Oh, that is an excellent review. It sounds like a confusing book (that's my problem with fantasy) but you've explained it so well, it makes perfect sense. My wallet thanks you (not)!


  2. Rummanah, I've only read Graceling but I really enjoyed it even if I wasn't too thrilled with the way things ended with Po and Katsa. I've heard people say Fire is better so I'm hoping to read that and Bitterblue someday. I'm so happy that more fantasies are being written :)


  3. @Heather: Yes, each book focuses on a new kingdom but they build upon key events and people in the books, especially with King Leck. Each book can be read as a standalone but I think after you read one you'd want to read the other.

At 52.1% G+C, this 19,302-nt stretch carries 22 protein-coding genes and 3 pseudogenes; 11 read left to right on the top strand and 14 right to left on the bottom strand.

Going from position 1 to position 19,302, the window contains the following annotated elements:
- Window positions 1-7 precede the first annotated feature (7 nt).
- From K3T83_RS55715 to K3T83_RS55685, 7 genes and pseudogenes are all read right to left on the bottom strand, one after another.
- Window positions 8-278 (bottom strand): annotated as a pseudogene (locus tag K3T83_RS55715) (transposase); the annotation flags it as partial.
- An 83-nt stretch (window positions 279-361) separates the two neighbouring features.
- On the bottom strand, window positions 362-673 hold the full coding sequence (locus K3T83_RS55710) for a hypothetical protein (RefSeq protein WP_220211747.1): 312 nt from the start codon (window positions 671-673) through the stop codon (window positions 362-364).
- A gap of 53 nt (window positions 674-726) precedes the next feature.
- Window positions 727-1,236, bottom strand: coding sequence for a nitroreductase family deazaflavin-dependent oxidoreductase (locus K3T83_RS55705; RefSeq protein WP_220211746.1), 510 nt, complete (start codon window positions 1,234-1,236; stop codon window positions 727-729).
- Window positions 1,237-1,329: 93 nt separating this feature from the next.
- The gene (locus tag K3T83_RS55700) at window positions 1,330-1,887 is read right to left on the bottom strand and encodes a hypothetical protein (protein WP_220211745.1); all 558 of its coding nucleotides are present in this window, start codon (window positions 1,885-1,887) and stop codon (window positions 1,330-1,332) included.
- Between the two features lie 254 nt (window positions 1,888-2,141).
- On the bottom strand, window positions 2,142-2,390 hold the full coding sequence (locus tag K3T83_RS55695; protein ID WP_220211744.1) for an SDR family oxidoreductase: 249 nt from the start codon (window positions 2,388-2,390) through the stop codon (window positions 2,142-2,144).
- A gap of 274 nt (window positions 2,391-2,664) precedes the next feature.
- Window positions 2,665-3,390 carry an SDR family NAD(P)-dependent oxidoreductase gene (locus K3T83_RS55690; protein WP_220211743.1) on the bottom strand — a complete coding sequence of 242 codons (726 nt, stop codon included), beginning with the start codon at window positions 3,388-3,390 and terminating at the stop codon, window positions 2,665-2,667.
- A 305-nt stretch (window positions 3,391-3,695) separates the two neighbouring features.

4. I didn't like Graceling as much as everyone else, but it's because I'm not very into high fantasy, plus I didn't like Katsa, but I did love Bitterblue, so I've been eager to get to her story, but I still haven't read Fire. I will take your suggestion and read it before Bitterblue, but I am looking forward to the new kind of enemy. It a different approach to have to battle your memories and reconstruct your kingdom. And while I'm sad that the romance is light, I think I can handle that well enough by getting lost in the story.

    Fantastic review!


  5. Candace Says:

    I loved the first two books, Fire especially. I got this the second it came out but still haven't read it. Too many books! I'm so happy to hear this was a winner! I listened to Fire on audio not long ago as a reminder of things so hopefully I remember everything.


  6. I just skimmed your review because I haven't read Fire yet. I think I need to re-read Graceling before tackling the rest. I really want to read them.